Father in acid attack trial says co-accused offered ‘private investigators’
The 40-year-old said he was ‘shocked’ to be arrested over the attack in Worcester in July last year.
A father accused of plotting an acid attack on his three-year-old son has claimed in court that his co-accused offered to source “private investigators” for him.
The 40-year-old is on trial accused of conspiring with five other men and a woman to throw sulphuric acid on the boy in a shop attack, between June 1 and July 22, with intent to do harm.
The youngster, who cannot be identified for legal reasons, suffered serious burns to his face and arm at the Home Bargains store in Worcester on July 21 last year, during a parental custody dispute.
A trial jury at Worcester Crown Court has already been shown dramatic CCTV of the moment of the attack, and heard how the injured child screamed “I hurt” after being struck.
The Crown have alleged the father planned the attack in a bid to show his estranged wife was an “unfit” mother.
The father is facing the same charge as co-accused Adam Cech, 27, of Farnham Road, Birmingham, Jan Dudi, 25, of Cranbrook Road, Birmingham, and Norbert Pulko, 22, of Sutherland Road, London.
Martina Badiova, 22, of Newcombe Road, Handsworth, Birmingham, Saied Hussini, 42, of Wrottesley Road, London, and Jabar Paktia, 42, of Newhampton Road, Wolverhampton, are also on trial.
All deny any wrongdoing.
Giving evidence in his defence for the first time on Thursday, the boy’s father said he had been back in touch with former work colleague Paktia on or around July 1 2018.
He said the men had been discussing setting up a car wash but got talking about the father’s family breakdown, after his wife had walked out with his children in 2016.
The father, originally from Afghanistan, had hired a private investigator, telling the jury he did not trust his wife to look after the children.
But he claimed in court that when he told his old workmate about hiring investigators, Paktia had made him an “offer”.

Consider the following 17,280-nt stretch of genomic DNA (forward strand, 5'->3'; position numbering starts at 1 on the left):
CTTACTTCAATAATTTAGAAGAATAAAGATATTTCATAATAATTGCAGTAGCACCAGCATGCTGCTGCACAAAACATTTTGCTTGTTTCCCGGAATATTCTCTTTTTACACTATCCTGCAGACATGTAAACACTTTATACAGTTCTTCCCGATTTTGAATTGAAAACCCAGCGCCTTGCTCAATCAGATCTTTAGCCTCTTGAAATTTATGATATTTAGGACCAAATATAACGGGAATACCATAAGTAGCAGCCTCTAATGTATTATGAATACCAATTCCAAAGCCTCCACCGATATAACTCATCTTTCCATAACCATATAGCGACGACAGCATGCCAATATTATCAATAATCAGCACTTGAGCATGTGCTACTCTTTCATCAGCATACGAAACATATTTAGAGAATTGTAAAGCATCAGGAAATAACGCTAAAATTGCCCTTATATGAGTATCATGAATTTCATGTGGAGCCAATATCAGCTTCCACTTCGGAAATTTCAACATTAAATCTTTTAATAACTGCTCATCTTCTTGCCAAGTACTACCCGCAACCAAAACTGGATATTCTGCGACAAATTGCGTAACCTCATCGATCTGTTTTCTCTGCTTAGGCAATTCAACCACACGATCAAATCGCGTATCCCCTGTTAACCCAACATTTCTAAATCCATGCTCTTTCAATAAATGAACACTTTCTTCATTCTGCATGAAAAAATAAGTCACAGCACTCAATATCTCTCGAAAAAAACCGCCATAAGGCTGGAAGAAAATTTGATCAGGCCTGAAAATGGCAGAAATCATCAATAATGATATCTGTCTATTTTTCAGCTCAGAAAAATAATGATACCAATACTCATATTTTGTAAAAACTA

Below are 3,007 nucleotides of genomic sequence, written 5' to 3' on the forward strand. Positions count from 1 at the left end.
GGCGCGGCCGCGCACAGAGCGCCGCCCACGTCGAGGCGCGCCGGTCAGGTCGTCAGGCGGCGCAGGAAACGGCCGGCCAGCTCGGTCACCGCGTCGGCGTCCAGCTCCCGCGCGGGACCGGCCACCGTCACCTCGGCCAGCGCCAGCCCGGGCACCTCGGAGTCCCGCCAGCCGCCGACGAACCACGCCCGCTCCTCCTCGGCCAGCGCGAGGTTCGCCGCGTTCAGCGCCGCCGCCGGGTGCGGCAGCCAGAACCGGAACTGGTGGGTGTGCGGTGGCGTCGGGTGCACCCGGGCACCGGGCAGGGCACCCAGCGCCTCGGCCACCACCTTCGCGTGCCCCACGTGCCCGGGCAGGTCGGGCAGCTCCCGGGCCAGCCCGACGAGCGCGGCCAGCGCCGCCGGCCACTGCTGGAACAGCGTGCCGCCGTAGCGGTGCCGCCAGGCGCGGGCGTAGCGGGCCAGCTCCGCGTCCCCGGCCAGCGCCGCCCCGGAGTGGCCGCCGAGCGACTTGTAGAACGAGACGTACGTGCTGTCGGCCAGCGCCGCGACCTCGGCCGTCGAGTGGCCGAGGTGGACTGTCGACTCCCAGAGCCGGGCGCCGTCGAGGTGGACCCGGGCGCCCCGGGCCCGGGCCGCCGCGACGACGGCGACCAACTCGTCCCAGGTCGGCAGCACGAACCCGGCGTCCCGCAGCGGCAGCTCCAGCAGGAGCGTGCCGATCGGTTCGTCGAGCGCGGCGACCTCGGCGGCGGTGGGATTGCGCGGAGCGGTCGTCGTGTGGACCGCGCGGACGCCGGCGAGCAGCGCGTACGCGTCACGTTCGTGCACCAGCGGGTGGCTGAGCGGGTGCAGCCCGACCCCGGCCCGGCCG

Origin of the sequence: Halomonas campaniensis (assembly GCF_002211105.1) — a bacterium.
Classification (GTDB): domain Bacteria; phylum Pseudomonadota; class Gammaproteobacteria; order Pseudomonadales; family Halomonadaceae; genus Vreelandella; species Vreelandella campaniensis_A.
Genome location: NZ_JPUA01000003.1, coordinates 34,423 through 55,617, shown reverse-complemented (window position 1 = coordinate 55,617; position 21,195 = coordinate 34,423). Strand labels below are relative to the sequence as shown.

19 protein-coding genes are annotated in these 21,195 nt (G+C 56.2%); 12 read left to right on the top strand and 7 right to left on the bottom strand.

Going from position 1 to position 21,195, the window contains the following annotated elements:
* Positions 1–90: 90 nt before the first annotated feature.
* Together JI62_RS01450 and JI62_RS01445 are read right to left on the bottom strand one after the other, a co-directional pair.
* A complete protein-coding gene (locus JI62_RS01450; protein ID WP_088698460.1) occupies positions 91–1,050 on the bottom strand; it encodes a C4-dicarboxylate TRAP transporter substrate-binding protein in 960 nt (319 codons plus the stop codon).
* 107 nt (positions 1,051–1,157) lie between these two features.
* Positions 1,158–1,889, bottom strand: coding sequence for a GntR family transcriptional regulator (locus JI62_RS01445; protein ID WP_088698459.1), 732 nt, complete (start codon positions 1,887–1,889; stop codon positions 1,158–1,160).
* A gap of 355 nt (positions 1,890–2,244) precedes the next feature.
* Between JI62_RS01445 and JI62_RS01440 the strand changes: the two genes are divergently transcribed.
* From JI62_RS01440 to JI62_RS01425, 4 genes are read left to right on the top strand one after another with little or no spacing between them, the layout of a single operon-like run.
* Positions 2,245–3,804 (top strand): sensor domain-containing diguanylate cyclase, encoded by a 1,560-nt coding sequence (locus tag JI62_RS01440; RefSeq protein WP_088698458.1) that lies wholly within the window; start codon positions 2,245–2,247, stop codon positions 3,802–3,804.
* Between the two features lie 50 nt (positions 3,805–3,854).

The father said: “He told me that he knows somebody, to do the private investigation job at a cheaper rate – and better.”
Asked who that “somebody” was, the male replied: “Saied Hussini.”
The father accepted telephone evidence that he, Paktia and Hussini met at Paktia’s home in Wolverhampton, a short time later, on July 5.
He claimed that during a conversation lasting “an hour to an hour-and-a-half”, Hussini offered the services of “a lady and a man” to carry out “private investigation” on his wife.
His barrister, Phil Bradley QC, asked: “What offer of help did he (Hussini) make of you?”
The father replied: “The private investigation.”
Earlier in the trial, jurors were shown pictures appearing to show a man and a woman, Pulko and Badiova, with Hussini in the run-up to what the Crown have claimed was an “aborted” first attempted attack, eight days before the shop incident.
The father told jurors he had “never” been involved in planning an attack and was shocked to be arrested.
Asked by his barrister if he loved his children, he replied: “Of course, yes.”
He was asked: “In July last year, did you arrange for acid to be thrown at your son?”
Standing in the witness box wearing a white shirt and jeans and speaking through a Dari interpreter, the father replied: “No, never.”
He then told his barrister he only found out about the attack when arrested at his Wolverhampton home.
The boy’s father told the jury: “I was very shocked.”
Mr Bradley then asked: “Had you any idea that little boy was going to be attacked?”
The man replied “no”, and also denied knowing anyone might have been following his son with acid.
Jurors have also been told by the prosecution that Cech and Pulko’s mobile phones had both been “manually reset to factory settings”, prior to being seized by police.
The trial continues.